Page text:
1. Identify children’s passions, and teach them through that passion. Any genealogist who has tried to teach children knows that it's only successful if we approach it from the right angle.  If the kid/student is not passionate about genealogy, we need to look for the element of their family history that does excite them and take it from there.  Example: My son loves basketball (and any sport or competition).  He's passionate about it.  The first place to point him, then, is to the story of his great-grandfather, who played ball in college (Go, BYU Cougars!)  He can connect with his ancestor because they shared the same passion for basketball.  

    We can take it a step further by using my son's love for competition to make genealogy a game.  How about a family indexing competition? Who can find Grandpa on the census first?  Ready, set, GO!

    2. Teach kids through family history. I'm not sure the local school districts are thinking about this as much as they should, but I hope parents are.  Family history empowers children.  It gives them perspective.  They can learn so many things from their own family's history ... it strengthens them and builds their character!  They can learn from plain-old history, too, but when we put their family into the context of that history, children's eyes are opened and they can relate.  History teachers, take note.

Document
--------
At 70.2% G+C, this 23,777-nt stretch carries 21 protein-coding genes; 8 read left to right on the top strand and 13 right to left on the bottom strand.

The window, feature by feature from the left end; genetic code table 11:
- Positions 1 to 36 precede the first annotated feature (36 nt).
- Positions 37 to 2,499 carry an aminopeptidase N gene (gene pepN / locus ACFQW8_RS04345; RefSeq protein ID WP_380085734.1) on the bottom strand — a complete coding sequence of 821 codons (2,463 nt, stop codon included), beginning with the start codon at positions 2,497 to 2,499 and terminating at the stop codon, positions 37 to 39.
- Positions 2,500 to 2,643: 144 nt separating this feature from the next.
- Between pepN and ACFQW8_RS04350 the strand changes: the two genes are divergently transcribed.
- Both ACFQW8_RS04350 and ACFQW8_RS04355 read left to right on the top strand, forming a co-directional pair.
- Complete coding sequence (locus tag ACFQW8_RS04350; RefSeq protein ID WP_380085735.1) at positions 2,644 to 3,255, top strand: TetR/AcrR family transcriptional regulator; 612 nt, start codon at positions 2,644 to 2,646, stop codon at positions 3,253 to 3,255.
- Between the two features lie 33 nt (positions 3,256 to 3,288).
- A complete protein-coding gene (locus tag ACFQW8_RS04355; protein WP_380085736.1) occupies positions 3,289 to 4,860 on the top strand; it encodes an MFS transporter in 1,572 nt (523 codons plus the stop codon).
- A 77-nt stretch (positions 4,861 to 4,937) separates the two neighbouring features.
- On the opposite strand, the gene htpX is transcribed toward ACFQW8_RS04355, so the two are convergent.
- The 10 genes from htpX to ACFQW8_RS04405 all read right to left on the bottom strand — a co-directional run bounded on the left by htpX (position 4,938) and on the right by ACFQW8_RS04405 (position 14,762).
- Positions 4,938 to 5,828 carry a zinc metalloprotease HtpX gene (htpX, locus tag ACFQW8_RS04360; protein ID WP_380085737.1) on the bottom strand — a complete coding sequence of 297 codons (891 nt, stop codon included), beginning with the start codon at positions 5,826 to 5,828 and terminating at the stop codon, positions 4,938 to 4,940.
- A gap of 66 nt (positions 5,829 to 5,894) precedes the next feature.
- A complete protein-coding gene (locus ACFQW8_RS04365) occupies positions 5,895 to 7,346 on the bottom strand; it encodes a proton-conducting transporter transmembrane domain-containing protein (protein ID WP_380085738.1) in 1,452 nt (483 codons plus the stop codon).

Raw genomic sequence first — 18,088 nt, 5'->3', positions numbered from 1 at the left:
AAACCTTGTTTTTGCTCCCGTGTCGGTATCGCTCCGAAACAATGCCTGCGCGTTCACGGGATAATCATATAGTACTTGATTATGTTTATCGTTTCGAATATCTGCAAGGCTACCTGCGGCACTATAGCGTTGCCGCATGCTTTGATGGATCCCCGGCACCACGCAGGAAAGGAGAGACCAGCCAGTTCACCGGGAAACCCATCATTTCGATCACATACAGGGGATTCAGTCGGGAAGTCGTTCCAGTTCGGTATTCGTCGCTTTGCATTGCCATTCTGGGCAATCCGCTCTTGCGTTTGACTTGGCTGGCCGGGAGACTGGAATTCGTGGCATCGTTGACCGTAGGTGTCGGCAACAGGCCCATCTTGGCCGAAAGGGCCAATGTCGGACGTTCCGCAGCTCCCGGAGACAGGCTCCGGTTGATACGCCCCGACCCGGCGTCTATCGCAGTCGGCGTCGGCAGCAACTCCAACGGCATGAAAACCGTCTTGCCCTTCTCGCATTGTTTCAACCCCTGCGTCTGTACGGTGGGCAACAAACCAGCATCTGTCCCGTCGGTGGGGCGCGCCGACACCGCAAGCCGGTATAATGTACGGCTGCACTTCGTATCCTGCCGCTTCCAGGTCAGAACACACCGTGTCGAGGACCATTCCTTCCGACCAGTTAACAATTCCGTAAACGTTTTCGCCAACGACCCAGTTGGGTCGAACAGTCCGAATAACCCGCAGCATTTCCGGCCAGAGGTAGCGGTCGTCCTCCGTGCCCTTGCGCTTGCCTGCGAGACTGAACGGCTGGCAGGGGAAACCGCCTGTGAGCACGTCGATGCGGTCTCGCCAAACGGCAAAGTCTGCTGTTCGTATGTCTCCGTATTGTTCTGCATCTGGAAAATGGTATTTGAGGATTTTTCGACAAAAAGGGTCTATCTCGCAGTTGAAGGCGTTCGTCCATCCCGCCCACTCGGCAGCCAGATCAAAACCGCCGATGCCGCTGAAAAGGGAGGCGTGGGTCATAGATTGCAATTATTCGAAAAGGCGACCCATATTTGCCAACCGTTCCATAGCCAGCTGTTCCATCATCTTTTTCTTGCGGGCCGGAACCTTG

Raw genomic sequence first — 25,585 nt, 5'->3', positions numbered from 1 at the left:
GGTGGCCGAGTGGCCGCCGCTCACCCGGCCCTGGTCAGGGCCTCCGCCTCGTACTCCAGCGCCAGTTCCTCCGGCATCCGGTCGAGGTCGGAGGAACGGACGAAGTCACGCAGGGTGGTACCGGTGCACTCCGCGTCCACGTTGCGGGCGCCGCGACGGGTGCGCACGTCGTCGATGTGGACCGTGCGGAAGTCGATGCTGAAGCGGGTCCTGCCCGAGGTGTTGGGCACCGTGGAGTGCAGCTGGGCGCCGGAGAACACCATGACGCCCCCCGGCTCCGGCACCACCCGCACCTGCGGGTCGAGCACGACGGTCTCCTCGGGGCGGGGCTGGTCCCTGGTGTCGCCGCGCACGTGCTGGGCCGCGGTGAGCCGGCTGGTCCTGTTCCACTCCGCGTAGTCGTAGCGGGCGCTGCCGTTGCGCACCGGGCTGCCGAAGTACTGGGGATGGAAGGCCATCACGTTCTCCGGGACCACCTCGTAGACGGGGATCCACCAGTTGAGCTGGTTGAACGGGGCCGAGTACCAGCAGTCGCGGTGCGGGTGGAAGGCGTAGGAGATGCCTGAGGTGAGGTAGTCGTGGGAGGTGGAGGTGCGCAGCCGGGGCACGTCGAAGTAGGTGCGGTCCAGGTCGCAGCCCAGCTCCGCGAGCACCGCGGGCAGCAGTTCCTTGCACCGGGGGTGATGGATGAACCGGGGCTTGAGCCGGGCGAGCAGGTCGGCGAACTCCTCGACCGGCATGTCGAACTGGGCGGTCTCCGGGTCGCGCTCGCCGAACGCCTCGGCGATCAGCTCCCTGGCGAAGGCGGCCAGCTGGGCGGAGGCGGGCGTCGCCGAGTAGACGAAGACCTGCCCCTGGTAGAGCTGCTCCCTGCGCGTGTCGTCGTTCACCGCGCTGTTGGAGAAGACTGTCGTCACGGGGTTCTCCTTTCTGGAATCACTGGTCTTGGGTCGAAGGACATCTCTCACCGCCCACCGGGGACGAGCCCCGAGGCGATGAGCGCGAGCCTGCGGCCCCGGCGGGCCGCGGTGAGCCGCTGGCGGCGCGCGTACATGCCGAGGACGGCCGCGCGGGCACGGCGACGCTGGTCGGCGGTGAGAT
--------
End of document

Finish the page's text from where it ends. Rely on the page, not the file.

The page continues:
3. Teach kids why we do things, not just what to do. I hope this is obvious. If you're not teaching your children WHY family history is important, it will be tough for them to find motivation. I can show my teenager how to find his ancestor in an online database, but until he knows why the record exists, what it's useful for, he'll be bored out of his head.  He's likely to forget the process.  Why do we research our families?  You might ask yourself this question before you try to get the kids involved. And there are a hundred good answers to that question (that will have to be a post for another day).

    4. Be a mentor. They can't do it without you.  Children need parents and teachers to guide them, to show them which activities in life have lasting value.  They need instruction.  They don't need you to do it for them, but they do need your support.  Mentors help and inspire people.  That's the kind of genealogy teacher and parent I want to be.

    Ann Miura-Ko may have been strategizing about how to make successful, innovative business leaders out of children, but I think her principles have excellent application for their education in general, and certainly for genealogy education.

    For more of my thoughts regarding involving children in family history, see my article "Involving Children in Family History" in this fall's issue of UGA's quarterly publication Crossroads.


    Thursday, November 24, 2016

    And the winner is ...

    (Drum roll, please.)

    (Kim, we have emailed & messaged you on Facebook.  Please respond within 48 hours to claim your pass!)  Thanks to everyone who entered!  RootsTech is going to be AMAZING this year, and we hope to see you there.